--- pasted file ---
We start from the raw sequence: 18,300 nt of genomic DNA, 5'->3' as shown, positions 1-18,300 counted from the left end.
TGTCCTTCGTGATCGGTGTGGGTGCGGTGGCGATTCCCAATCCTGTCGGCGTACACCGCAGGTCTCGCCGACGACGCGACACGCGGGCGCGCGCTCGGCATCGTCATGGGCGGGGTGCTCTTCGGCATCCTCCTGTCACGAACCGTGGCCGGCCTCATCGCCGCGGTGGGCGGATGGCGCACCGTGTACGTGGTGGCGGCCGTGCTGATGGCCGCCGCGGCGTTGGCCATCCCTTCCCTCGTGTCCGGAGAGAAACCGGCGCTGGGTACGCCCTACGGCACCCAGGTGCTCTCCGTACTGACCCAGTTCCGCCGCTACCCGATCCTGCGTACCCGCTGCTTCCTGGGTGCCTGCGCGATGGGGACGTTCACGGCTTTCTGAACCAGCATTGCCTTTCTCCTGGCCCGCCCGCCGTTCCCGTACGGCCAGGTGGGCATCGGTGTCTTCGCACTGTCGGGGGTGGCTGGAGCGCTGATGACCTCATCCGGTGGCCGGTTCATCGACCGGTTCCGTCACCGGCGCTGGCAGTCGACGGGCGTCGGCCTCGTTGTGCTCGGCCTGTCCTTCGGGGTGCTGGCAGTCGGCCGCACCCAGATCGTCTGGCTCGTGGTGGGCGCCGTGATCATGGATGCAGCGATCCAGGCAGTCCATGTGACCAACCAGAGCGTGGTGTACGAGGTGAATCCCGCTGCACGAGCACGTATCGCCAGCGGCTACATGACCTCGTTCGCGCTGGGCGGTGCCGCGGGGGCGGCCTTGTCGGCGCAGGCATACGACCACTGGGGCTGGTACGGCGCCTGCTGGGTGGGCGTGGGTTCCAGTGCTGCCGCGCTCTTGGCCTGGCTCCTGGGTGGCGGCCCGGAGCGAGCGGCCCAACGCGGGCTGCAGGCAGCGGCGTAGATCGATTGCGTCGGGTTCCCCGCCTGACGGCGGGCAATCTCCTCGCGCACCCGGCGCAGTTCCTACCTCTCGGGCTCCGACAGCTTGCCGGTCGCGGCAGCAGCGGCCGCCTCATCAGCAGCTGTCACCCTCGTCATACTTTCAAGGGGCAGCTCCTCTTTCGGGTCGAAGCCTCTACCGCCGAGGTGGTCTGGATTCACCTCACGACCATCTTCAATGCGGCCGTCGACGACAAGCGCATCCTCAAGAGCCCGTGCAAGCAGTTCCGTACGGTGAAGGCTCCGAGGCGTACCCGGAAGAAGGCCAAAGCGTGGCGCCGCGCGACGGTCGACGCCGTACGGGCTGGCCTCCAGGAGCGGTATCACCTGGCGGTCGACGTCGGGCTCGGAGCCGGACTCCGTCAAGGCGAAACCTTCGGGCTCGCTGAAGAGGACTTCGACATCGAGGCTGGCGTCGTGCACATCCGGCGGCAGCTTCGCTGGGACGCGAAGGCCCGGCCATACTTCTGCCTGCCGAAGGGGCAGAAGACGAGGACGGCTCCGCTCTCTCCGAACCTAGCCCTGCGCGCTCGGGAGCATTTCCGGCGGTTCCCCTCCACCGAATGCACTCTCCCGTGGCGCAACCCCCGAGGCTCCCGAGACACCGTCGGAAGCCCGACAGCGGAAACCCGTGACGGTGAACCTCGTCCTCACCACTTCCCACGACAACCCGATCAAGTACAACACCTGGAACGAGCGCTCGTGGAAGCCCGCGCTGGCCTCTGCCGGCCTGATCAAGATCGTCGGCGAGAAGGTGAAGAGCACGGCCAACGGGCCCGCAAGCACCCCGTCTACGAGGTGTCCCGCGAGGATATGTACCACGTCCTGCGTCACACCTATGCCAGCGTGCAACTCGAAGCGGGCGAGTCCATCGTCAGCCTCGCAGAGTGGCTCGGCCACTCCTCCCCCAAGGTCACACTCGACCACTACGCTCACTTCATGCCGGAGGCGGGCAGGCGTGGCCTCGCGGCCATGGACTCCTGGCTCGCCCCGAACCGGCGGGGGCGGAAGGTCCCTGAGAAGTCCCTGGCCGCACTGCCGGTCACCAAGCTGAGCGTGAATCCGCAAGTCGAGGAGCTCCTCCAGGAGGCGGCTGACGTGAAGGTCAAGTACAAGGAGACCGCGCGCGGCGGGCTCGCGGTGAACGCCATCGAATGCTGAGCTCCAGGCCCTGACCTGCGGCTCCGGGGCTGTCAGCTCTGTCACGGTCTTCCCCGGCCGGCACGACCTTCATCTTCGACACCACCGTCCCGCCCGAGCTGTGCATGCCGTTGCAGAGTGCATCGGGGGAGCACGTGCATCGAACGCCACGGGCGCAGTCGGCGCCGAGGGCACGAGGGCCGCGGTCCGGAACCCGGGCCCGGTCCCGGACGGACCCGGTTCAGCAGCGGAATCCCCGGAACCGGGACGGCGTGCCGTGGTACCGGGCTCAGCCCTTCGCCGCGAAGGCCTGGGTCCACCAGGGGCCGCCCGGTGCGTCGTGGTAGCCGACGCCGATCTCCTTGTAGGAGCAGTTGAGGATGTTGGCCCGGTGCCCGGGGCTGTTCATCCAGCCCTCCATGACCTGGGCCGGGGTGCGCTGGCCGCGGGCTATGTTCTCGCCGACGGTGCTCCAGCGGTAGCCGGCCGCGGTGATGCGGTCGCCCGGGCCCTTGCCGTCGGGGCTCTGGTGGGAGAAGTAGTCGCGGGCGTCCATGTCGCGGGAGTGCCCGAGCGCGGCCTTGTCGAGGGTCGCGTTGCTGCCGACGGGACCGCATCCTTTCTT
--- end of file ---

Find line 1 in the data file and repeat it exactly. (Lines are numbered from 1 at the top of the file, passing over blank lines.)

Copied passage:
We start from the raw sequence: 18,300 nt of genomic DNA, 5'->3' as shown, positions 1-18,300 counted from the left end.